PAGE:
The above question received 4 answers, none of which were from the business owner. The featured answer that’s most prominently displayed is by a Local Guide who says ‘no’. If you expand the “3 more answers”, it reveals answers that vary from ‘yes’, ‘no’ and “not sure”.

Well, did the business really offer airport shuttle? Guess we will never get to know (unless the business notices and decides to respond). And the damage? High among Google users viewing this location on Google Maps or Knowledge panel and wanting to avail the shuttle services.

One small step by Google, one giant leap for businesses?

Fast forward to November 2018 – Google finally responded. Their new GMB API version 4.3 had something that could ultimately make GMB Q&A usable for large, multi-location businesses. The API now allowed businesses to directly fetch new questions posted on the GMB business profile as well as push answers to it.

What this meant was – large enterprises no longer had to rely on the not-so-reliable push notifications alone and could directly retrieve, create, edit, delete GMB questions and answers for all locations (edit and delete from GMB API when connected to the same user) while also tracking metrics like total upvotes.

Latest News: On 10th September 2019, Google released a new update for GMB API that allows real-time Google Q&A notification via API whenever a new question is posted.

Therefore, no questions or answers missed anymore. This made GMB Q&A suddenly lucrative.

Does GMB Q&A help in SEO?

Frankly, it doesn’t seem so, at least as of now. Google is trying to up its game – switching from displaying search results to helping businesses convert without the need of a website. When it comes to immediate conversion from search, reputation has a big role to play. That’s why Google has been enriching its Knowledge Panel with user-generated content – adding Google Reviews, Questions & Answers, Reviews from the web, enabling comments in Posts. GMB Q&A is essentially a reputation building, conversion-oriented feature and you should treat it as a means to deliver superior user experience, not as a tool to rank high on search pages.

Also, Google seems to focus on the Questions and Answers format everywhere – GMB listing, SERP’s rich results and more. This does smell of “Voice Search relevancy” to us. We won’t be surprised if these questions are used by Google to build its inventory of Voice Search queries and responses soon.

Google My Business Q&A: The BIG opportunity awaits you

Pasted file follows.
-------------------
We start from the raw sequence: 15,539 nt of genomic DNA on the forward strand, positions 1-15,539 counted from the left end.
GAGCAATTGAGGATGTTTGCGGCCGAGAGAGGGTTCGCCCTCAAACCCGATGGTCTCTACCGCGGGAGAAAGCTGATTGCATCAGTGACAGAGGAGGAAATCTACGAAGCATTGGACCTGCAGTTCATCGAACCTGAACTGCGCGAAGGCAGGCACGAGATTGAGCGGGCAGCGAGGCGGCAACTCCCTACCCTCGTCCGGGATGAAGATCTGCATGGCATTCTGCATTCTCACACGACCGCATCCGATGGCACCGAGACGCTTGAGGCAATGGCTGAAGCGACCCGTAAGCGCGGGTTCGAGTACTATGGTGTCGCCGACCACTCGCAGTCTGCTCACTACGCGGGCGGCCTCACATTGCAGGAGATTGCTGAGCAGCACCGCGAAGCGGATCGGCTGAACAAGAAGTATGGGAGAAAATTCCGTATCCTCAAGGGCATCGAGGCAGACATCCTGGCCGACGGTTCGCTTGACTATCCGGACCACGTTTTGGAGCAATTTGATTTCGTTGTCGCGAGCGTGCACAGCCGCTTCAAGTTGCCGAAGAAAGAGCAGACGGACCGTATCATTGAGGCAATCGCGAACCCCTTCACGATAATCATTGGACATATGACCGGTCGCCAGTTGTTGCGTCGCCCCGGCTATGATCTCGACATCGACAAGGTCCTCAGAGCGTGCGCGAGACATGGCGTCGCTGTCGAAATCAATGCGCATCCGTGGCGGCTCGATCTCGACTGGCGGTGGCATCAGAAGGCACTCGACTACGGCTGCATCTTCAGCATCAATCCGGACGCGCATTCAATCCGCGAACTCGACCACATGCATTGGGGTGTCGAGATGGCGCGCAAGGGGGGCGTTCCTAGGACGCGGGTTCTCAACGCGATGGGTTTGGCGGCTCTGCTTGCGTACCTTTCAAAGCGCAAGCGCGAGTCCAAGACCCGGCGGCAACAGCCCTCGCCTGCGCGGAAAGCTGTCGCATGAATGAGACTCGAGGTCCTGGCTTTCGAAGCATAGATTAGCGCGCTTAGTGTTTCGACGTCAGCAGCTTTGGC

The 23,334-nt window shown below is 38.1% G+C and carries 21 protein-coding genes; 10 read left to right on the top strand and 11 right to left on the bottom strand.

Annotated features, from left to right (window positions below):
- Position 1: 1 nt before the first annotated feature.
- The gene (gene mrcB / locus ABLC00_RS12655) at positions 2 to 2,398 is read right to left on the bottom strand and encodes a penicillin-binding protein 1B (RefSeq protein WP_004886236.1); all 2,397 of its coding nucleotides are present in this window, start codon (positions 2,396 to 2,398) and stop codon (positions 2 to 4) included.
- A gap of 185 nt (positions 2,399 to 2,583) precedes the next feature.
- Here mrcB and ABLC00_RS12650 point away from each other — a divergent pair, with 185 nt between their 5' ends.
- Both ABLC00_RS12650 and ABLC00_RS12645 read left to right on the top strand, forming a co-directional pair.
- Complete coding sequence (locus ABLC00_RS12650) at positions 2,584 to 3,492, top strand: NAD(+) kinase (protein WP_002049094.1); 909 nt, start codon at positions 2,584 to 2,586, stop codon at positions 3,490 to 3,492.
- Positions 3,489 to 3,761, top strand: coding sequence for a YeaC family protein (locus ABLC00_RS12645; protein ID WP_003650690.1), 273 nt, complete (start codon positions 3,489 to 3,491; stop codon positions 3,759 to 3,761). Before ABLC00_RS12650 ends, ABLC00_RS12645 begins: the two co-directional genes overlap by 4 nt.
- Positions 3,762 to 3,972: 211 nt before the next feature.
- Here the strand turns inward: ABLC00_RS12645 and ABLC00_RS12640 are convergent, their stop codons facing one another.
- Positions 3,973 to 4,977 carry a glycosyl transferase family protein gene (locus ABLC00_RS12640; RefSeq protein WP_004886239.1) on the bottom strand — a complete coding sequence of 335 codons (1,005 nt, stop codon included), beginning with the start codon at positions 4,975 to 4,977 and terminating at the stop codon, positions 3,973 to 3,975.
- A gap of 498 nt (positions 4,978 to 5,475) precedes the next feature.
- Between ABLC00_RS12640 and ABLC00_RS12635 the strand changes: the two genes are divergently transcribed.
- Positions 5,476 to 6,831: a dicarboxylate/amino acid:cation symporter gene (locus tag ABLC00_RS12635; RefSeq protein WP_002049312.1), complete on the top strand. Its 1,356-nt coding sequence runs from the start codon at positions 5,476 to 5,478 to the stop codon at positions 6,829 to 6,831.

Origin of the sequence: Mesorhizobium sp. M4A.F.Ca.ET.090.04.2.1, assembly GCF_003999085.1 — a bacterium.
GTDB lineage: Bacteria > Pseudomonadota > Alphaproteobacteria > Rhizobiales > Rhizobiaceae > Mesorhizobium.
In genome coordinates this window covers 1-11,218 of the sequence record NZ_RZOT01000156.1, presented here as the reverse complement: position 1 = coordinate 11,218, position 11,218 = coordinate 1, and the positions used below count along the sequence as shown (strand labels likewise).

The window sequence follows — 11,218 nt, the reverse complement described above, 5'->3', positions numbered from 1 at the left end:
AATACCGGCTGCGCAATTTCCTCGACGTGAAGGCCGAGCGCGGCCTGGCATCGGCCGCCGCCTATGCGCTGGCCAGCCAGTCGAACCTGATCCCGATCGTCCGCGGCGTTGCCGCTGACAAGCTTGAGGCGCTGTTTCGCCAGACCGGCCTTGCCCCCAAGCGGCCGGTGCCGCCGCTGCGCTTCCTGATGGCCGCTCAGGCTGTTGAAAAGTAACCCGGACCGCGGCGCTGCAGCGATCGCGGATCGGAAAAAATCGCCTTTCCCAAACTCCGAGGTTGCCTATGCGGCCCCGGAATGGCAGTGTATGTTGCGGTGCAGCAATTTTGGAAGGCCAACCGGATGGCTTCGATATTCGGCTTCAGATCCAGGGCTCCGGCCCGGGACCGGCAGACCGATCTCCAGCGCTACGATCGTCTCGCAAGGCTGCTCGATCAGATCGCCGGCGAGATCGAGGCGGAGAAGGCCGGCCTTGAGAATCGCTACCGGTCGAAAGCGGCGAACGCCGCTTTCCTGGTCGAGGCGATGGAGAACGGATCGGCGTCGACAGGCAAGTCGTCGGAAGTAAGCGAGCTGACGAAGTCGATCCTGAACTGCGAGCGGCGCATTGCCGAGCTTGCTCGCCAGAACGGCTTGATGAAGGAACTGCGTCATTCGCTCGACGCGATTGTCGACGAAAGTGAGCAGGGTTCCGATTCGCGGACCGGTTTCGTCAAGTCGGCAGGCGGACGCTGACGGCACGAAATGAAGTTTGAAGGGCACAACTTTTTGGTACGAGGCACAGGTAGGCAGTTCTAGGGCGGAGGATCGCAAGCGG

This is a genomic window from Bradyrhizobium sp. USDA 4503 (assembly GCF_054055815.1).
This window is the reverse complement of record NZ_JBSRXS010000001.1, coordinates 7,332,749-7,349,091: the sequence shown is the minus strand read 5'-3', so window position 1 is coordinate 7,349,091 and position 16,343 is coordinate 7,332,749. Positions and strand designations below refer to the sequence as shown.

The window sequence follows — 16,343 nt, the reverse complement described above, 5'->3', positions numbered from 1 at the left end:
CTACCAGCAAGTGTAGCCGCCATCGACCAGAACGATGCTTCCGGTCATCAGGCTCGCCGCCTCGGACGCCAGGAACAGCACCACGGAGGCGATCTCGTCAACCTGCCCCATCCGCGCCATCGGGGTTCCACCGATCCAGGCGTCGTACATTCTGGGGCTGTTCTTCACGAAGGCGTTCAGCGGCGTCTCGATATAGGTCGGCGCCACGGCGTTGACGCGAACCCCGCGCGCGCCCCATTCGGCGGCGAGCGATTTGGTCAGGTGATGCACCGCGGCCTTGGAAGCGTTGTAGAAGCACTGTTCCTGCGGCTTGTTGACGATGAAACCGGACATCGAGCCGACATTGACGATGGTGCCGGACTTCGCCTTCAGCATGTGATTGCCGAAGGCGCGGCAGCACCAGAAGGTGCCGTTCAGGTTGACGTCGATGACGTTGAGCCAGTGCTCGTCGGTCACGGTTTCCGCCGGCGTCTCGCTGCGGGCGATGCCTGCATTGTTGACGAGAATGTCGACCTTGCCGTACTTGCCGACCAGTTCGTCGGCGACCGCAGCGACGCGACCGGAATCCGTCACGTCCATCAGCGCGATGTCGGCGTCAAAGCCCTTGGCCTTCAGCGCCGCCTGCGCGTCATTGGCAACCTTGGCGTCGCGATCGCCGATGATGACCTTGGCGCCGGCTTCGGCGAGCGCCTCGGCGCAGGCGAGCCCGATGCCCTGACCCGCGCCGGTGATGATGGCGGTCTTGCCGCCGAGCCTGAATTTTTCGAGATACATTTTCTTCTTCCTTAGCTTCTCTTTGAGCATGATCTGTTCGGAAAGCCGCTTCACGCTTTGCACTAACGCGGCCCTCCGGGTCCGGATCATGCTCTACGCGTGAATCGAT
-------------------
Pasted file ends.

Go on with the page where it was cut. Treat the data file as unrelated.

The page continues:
To portray a powerful brand story over the web, you need to think beyond your website. Consistency in user experience across website, listings, Knowledge Panels is essential today. Therefore, in order to champion your Google My Business listing, do the following with the Q&A:-

Make GMB Questions and Answers your FAQ base:

Build GMB Q&A as an FAQ base instead of waiting for questions to be asked.

Respond quickly:

Ensure that the potential customer gets an answer to the question without waiting for long.

Upvote favorable questions and answers:

Upvote quality questions and answers to ensure that the Knowledge Panel reflects a good impression of your brand

Report malicious content:

Often will you come across content that is ill-willed. If you encounter one, act quick and report it to Google.

Listen to what users are saying about your business and your competitors:

It’s important to listen to what your potential customers are asking or thinking about you and your competition. This not only helps you maintain quality question, but it also helps improve your content marketing initiatives. Also, the questions asked can be the basis for your voice search preparation.

Build efficient systems:

While GMB Q&As are important to your business, you would not want to spend too many resources to manage it. So, you should build efficient systems to edit, manage and publish your Q&As through engines such as Milestone’s FAQ Manager that integrate with GMB API.

Finally, you can’t ignore a question. If you do, Local Guides or a common Google user will answer it (which might not always be in the best of your interest). In the end, what brand story would you wish to portray?: